Is It Time Yet? Waiting for Hope

Scripture: Habakkuk 1:1-4; 2:2-4; 3:[3b-6] 17-19

Today, millions of people all around the world are waking up to face the day with hushed anticipation and expectation.

Some are staying up late into the evening, and others are rising in the wee hours of the morn.

All are gathered in front of flickering lights, poised on the edge of their seats, living moment to moment, prepared for something remarkable, something special to unfold right in front of their eyes. Many are prepared to shout in victory, clasping hands of their neighbors, embracing strangers, and celebrating a moment they have been waiting for with baited breath. Some are singing familiar tunes and chanting, compelling the impossible to made real. 

Now, of course, I am not talking about Advent, our 40 day season of waiting and anticipation for the coming of Christ – no, I’m talking about the World Cup, the biggest, grandest sports event that captivates the sports world every four years.

Your pastor has been one of those rising up early, not to begin my Advent prayers but to check the latest scores from early morning’s first games and refreshing my phone wherever I am to see the latest bits of controversy, drama, and excitement. Just last week, I grabbed a seat at Franklin’s Restaurant here in Hyattsville and, without even knowing the names of the people around me, suddenly became part of a tight knight family, groaning at every missed pass, praying to God with the depths of my soul, and cheering when Tim Weah slotted home a beautiful goal to put the US ahead.

The World Cup is the largest sports event in the globe, when countries send their best athletes to face in a drama requiring skill, courage, and tactical acumen, when the viewership dwarfs that of the SuperBowl, when people whose nations did not even make it follow every gripping moment – and it is a time when a huge portion of the world hopes with expectation for their nation to do the unthinkable and win the whole darn thing.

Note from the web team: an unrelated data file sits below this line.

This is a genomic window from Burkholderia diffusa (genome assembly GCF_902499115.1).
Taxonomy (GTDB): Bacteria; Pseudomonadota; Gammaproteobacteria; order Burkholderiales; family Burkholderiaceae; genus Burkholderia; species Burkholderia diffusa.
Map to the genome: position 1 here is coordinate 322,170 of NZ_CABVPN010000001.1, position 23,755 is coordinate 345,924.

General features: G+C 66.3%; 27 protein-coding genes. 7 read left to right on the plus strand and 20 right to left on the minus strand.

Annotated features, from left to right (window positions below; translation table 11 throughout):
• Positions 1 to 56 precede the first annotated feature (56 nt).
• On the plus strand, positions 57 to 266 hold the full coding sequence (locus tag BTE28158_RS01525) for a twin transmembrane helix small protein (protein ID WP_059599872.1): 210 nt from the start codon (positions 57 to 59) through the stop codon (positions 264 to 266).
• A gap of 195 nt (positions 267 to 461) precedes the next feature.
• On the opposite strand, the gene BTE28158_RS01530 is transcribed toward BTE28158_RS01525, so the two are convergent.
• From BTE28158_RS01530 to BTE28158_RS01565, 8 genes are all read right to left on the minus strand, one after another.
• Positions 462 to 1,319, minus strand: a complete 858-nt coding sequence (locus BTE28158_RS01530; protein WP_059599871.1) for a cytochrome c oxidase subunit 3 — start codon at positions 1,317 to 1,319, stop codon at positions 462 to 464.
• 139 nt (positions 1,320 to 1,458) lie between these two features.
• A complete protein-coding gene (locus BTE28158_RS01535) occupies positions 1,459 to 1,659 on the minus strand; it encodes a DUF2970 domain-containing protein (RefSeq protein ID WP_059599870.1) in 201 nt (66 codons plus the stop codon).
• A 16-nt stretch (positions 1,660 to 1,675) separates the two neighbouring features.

On this first Sunday of Advent, then, I invite us to think about our Advent journey – and what it might look like if we began with the same passion and expectation as soccer fans are experiencing right now? What if we practiced an active hope of our own, chanting and singing, sitting at the edges of our seat, and watched and waited for God to do the impossible in our midst? How might we live?


In our scripture today, we hear the words of the Prophet Habakkuk. We don’t know much about the person behind the words, but it is believed he delivered his oracles and visions at a time when people were unsure about God’s righteousness. It was a time of injustice – a time when hope seemed a privilege – when faith seemed ill-suited to a world of war and judgment and violence.

In the first chapter, Habakkuk asks questions of God. You can hear him wailing, crying out, asking God, “Is it time yet?”

He says, “Why do you make me see wrong-doing and look at trouble? Destruction and violence are before me; strife and contention arise.”

The prophet here speaks for all of us who see a world around us in disarray. Advent, though our culture may suggest otherwise with silly holiday music, photos with Santa, and shopping sales everywhere we turn, is a perfect time for us to ask hard questions of God. Advent approaches the longest night of the year for those of us in the northern hemisphere. Light dwindles around us. The chill begins to sap at our bones. We see the shootings that take the lives of Wal-Mart employees, LGBTQ+ neighbors, college students, and innocents on our city streets. Even in the backdrop of a World Cup which has sometimes forget about the war in Ukraine, we are reminded of the migrant works mistreated and abused in the building of palace-like stadiums. We grieve alongside numerous families the loss of our loved ones who will not share the festivities with them. And we say with Habakkuk, “O Lord, how long shall I cry for help, and you will not listen?” How long until justice comes? How long until we can peak at a better future as a people?

It is as if Habakkuk, venting and groaning, asks what we are asking this Advent – “Is it time yet?” Is it time for God to show up?

At the beginning of Chapter Two, the prophet climbs to the top of a watchtower, promising to wait, actively and in anticipation, long into the night, early in the morning for God’s reply. What an image for our Advent together, isn’t it? The prophet sitting up and listening, asking – “Is it time yet?”

God does not keep Habakkuk waiting, responding by saying:

Write the vision; make it plain on tablets, so that a runner may read it. For there is still a vision for the appointed time; it speaks of the end, and does not lie. If it seems to tarry, wait for it; it will surely come, it will not delay. Look at the proud! Their spirit is not right in them, but the righteous live by their faith.